It’s just one more reason why the Oklahoma Youth Expo is one of the greatest youth livestock shows anywhere in the United States. On Tuesday evening- after the State House and Senate had adjourned for spring break week- 115 state lawmakers hung around Oklahoma City into the evening to be a part of the 2023 OYE Legislative and Celebrity Showmanship Contest. In addition to the state lawmakers- aides to most of the Oklahoma Congressional delegation participated as well- all showing at least one of the four species that are featured at the Youth Expo.

The lawmakers were paired with a 4-H or FFA member and got a lesson in how to handle their animal and properly present them to a judge during the contest. After that brief tutorial- they started the contest with a goat, lamb, steer or barrow.

After great encouragement and non stop commentary from Oklahoma Secretary of Ag Blayne Arthur- who introduced the lawmakers and guests to the crowd- and reminded the lawmakers they were showing their animals(with tips on how to do that)- the final selection by the judges came in- as they named Speaker Pro Tempore Kyle Hilbert as the overall best showman and the winner of the Senator Robert Kerr Traveling Trophy.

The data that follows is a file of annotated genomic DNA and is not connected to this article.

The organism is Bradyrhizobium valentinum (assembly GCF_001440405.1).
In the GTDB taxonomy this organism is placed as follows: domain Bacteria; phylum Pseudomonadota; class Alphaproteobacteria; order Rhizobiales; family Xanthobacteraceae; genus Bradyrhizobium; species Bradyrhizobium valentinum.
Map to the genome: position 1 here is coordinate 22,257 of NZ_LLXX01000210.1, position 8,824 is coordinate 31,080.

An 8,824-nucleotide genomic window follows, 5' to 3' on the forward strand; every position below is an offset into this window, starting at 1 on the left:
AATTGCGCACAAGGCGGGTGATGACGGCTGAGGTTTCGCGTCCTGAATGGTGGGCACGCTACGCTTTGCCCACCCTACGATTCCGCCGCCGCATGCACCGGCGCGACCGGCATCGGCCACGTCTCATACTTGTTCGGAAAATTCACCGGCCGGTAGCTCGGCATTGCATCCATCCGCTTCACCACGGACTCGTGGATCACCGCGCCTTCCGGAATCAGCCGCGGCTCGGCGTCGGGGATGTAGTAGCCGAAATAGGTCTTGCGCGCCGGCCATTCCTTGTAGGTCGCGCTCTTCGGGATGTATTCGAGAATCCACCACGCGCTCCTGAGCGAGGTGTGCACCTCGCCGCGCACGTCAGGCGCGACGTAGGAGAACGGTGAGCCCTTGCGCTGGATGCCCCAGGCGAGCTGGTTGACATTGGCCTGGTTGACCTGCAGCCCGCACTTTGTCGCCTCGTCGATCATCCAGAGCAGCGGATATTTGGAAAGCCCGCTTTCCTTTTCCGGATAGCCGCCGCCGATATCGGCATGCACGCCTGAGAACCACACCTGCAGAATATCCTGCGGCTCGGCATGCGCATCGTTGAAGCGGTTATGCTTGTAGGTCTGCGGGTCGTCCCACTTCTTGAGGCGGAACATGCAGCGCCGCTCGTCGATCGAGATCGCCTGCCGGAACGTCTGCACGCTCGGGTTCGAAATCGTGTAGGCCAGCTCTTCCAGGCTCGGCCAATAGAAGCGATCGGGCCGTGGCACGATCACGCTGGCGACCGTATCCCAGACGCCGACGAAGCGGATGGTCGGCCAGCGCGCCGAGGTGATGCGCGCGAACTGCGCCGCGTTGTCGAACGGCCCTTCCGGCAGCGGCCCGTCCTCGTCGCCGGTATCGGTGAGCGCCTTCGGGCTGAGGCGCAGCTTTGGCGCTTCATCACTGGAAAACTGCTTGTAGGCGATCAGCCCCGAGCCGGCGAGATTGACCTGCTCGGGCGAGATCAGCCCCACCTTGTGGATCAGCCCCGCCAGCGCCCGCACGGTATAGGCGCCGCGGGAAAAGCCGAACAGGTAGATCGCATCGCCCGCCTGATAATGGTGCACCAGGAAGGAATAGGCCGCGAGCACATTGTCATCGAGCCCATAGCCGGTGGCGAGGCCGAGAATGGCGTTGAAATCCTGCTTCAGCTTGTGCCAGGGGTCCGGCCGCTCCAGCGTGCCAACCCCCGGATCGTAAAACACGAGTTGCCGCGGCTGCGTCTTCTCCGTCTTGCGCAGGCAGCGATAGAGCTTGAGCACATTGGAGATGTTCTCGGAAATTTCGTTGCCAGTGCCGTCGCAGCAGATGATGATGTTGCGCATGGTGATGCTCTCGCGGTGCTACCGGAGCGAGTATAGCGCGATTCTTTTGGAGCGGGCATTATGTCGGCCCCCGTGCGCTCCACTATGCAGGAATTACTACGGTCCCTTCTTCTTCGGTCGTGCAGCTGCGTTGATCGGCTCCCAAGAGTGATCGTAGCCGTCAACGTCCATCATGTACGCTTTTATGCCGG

It was a great evening- the lawmakers got an up close and personal chance to see the leadership development skills these 4-H and FFA members have- and how skilled they are at handling their animals- and the lawmakers were reminded how important these youth programs are in building our next set of leaders.

After Rep. Hilbert received the trophy- I caught up with him in the show arena- and we talked aboout how FFA has made a difference in his life- and how he has used those lessons in becoming the second highest ranking member of the Oklahoma House.You can listen to his comments in the story linked below.

Click Here To Read More and Listen to Ron and Speaker Tempore Kyle Hilbert at the OYE

“Unitum Stamus” for Soy & 399 Other Ag-Related Groups Seeking Favorable Farm Bill Budget

The American Soybean Association is among 400 farm and industry groups signed onto a letter shared with congressional leadership on agriculture’s budgetary needs in the 2023 Farm Bill. That letter sent to the chairmen and ranking members of both the House and Senate Budget Committees is a strong example of “united, we stand,” a phrase popular amongst the country’s founding fathers. Signees are hopeful modern leaders in the nation’s capital understand the value of agriculture and will take their needs into consideration when developing the fiscal year 2024 budget.

“We write to express our strong support for providing (…) sufficient budgetary resources to write a new bipartisan, multi-year, comprehensive, and meaningful piece of legislation,” the groups convey in the letter, continuing, “Just as there are many pressures on the federal budget, there are many pressures on U.S. farmers and others throughout the agricultural supply chain who provide food, feed, fuel, fiber, and other products to consumers across the United States and abroad.”